|This article needs additional citations for verification. (October 2009)|
|City of Wayne|
Location in Wayne County and the state of Michigan
|• Mayor||James Hawley|
|• Total||6.02 sq mi (15.59 km2)|
|• Land||6.02 sq mi (15.59 km2)|
|• Water||0 sq mi (0 km2)|
|Elevation||656 ft (200 m)|
|• Estimate (2012)||17,310|
|• Density||2,922.4/sq mi (1,128.3/km2)|
|Time zone||EST (UTC-5)|
|• Summer (DST)||EDT (UTC-4)|
|GNIS feature ID||1615901|
Wayne is a city in Wayne County in the state of Michigan, west of Detroit. As of the 2010 census, the city population was 17,593. Ford Motor Company has two plants here; Wayne Stamping & Assembly and the Michigan Assembly Plant, formerly known as Michigan Truck Plant. The Michigan Assembly Plant began manufacturing the third generation, North American Ford Focus on December 14, 2010.
As of 2006, Downtown Wayne began to undergo a revitalization & growth program, with the assistance of Andrews University - Urban Design Studio. Completed projects have included the new fire station on Wayne Road, the new police station on Michigan Avenue, and the new Department of Public Works on Forest. Plans in the program includes adding Wayne as a Transit Department train stop on Washington Street.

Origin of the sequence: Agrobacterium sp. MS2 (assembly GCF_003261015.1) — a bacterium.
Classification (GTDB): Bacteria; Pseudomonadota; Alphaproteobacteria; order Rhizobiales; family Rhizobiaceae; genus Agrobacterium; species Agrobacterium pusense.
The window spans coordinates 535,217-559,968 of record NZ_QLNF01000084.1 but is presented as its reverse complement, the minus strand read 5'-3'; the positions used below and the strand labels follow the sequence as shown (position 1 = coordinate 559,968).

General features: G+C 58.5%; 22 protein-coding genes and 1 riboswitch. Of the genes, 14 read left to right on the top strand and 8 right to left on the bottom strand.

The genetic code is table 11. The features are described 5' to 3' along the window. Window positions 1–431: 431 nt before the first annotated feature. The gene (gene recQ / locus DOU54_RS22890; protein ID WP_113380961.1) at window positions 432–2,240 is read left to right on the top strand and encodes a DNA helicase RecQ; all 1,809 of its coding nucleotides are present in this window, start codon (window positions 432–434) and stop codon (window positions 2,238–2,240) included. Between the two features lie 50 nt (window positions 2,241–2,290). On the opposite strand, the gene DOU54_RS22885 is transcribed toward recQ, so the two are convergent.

In 2006, the Downtown Development Authority launched several beautification projects including streetscape and parking lot improvements and three City-operated hiking trails which border the city.
Wayne was first settled in the 1820s. Soon a hamlet began to develop known as Derby’s Corners. In 1836 the name of the settlement was changed to Wayne in honor of General Anthony Wayne. In 1869 Wayne was incorporated as a village. Its population and industrial production significantly increased after World War II.
Wayne's population was 19,899 in 1990, more than its 2000 population.